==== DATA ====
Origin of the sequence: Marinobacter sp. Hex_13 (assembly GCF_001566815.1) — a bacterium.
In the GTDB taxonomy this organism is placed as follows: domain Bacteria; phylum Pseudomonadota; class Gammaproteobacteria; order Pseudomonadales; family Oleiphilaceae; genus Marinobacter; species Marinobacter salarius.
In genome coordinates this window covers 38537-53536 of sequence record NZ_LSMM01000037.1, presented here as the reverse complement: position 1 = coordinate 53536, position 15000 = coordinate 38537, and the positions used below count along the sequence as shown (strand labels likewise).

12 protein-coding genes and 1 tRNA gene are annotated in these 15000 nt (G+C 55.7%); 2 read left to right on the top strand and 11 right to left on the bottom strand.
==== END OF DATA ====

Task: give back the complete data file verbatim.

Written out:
Origin of the sequence: Marinobacter sp. Hex_13 (assembly GCF_001566815.1) — a bacterium.
In the GTDB taxonomy this organism is placed as follows: domain Bacteria; phylum Pseudomonadota; class Gammaproteobacteria; order Pseudomonadales; family Oleiphilaceae; genus Marinobacter; species Marinobacter salarius.
In genome coordinates this window covers 38537-53536 of sequence record NZ_LSMM01000037.1, presented here as the reverse complement: position 1 = coordinate 53536, position 15000 = coordinate 38537, and the positions used below count along the sequence as shown (strand labels likewise).

12 protein-coding genes and 1 tRNA gene are annotated in these 15000 nt (G+C 55.7%); 2 read left to right on the top strand and 11 right to left on the bottom strand.